The shades have lately been drawn over the tiny slit windows of Spanish 490’s basement classroom, killing any natural light and turning the already depressing room into a true cellar (isn’t that a wonderfully terrible word?). After an hour and a half of sitting in the dark, I wearily trudged up the steps towards fresh air, freedom and a regained will to live when I came upon this desperate message.
I imagined a poor soul crawling slowly up the passageway, his energy sapped by the treacherous journey through the entrails of the beast. With his last bit of strength, he places pen tip to concrete and scribbles a final command to his fellow travelers. The sharpie skitters across the floor, and the walls close in on him forever.
Now that I’m distanced from the passion of the moment, it’s interesting to wonder what the true story behind this tag is. My art history teacher recently talked about how just looking at art is actually an act of interpretation. His example was the classical Greek stone relief “Lapith fighting a Centaur” from the Parthenon. Because it’s a relief, the figures aren’t fully realized and the artist depends on shadows to suggest forms. How does our perception “create” the piece? How might we see the centaur differently in varying light conditions?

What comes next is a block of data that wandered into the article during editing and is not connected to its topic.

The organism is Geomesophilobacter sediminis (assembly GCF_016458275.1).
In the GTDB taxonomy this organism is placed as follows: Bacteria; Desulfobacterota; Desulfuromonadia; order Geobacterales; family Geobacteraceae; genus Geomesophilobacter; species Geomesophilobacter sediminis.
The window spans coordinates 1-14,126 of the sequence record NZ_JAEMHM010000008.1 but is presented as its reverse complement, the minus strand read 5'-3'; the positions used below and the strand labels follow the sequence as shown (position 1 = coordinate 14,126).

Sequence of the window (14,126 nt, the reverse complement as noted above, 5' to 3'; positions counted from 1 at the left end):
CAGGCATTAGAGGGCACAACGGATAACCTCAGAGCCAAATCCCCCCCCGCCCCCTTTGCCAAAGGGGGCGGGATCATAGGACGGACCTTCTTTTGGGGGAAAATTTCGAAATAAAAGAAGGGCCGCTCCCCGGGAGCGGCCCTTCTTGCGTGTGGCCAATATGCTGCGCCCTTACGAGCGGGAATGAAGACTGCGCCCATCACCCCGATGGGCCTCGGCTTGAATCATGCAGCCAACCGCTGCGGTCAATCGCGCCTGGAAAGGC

Or, in the case of this tag, how does its meaning change depending on whether we’re descending to get to a class or ascending to escape from one? Was the artist actually preparing for a spelunking journey when she or he wrote the message? Perhaps this is a cry of despair or a memory marker to be discovered on the return journey.
One thing’s for sure: in terms of underground journeys, I prefer to live vicariously through Wishbone. Hot diggity dawg!